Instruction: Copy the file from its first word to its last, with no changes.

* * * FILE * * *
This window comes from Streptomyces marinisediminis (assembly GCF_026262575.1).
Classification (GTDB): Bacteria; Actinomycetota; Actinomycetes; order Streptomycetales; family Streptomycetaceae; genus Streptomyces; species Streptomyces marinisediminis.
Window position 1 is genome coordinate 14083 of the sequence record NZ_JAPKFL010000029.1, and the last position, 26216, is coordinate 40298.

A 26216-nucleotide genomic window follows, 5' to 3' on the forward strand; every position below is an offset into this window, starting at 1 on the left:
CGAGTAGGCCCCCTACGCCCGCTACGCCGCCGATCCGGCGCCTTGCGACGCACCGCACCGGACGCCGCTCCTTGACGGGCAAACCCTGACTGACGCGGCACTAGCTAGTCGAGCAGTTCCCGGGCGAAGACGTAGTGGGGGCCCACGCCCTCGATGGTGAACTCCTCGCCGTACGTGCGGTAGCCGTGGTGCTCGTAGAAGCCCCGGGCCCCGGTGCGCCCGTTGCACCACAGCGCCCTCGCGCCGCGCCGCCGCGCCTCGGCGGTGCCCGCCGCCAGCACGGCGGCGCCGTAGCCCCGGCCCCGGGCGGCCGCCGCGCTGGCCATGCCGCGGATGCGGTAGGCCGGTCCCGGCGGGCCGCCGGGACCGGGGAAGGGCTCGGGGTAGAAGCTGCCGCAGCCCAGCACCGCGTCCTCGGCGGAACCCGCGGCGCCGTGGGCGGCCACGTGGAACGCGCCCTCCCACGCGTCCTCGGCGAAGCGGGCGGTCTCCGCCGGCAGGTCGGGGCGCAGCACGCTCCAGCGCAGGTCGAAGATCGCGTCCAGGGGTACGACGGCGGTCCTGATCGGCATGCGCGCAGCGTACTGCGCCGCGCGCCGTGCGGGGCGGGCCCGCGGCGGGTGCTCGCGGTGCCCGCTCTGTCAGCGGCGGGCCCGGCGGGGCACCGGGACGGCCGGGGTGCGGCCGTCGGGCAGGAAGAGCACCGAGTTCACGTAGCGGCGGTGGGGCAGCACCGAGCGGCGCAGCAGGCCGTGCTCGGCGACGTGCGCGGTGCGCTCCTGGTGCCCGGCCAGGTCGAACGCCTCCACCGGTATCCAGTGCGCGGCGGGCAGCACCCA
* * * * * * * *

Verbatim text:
This window comes from Streptomyces marinisediminis (assembly GCF_026262575.1).
Classification (GTDB): Bacteria; Actinomycetota; Actinomycetes; order Streptomycetales; family Streptomycetaceae; genus Streptomyces; species Streptomyces marinisediminis.
Window position 1 is genome coordinate 14083 of the sequence record NZ_JAPKFL010000029.1, and the last position, 26216, is coordinate 40298.

A 26216-nucleotide genomic window follows, 5' to 3' on the forward strand; every position below is an offset into this window, starting at 1 on the left:
CGAGTAGGCCCCCTACGCCCGCTACGCCGCCGATCCGGCGCCTTGCGACGCACCGCACCGGACGCCGCTCCTTGACGGGCAAACCCTGACTGACGCGGCACTAGCTAGTCGAGCAGTTCCCGGGCGAAGACGTAGTGGGGGCCCACGCCCTCGATGGTGAACTCCTCGCCGTACGTGCGGTAGCCGTGGTGCTCGTAGAAGCCCCGGGCCCCGGTGCGCCCGTTGCACCACAGCGCCCTCGCGCCGCGCCGCCGCGCCTCGGCGGTGCCCGCCGCCAGCACGGCGGCGCCGTAGCCCCGGCCCCGGGCGGCCGCCGCGCTGGCCATGCCGCGGATGCGGTAGGCCGGTCCCGGCGGGCCGCCGGGACCGGGGAAGGGCTCGGGGTAGAAGCTGCCGCAGCCCAGCACCGCGTCCTCGGCGGAACCCGCGGCGCCGTGGGCGGCCACGTGGAACGCGCCCTCCCACGCGTCCTCGGCGAAGCGGGCGGTCTCCGCCGGCAGGTCGGGGCGCAGCACGCTCCAGCGCAGGTCGAAGATCGCGTCCAGGGGTACGACGGCGGTCCTGATCGGCATGCGCGCAGCGTACTGCGCCGCGCGCCGTGCGGGGCGGGCCCGCGGCGGGTGCTCGCGGTGCCCGCTCTGTCAGCGGCGGGCCCGGCGGGGCACCGGGACGGCCGGGGTGCGGCCGTCGGGCAGGAAGAGCACCGAGTTCACGTAGCGGCGGTGGGGCAGCACCGAGCGGCGCAGCAGGCCGTGCTCGGCGACGTGCGCGGTGCGCTCCTGGTGCCCGGCCAGGTCGAACGCCTCCACCGGTATCCAGTGCGCGGCGGGCAGCACCCA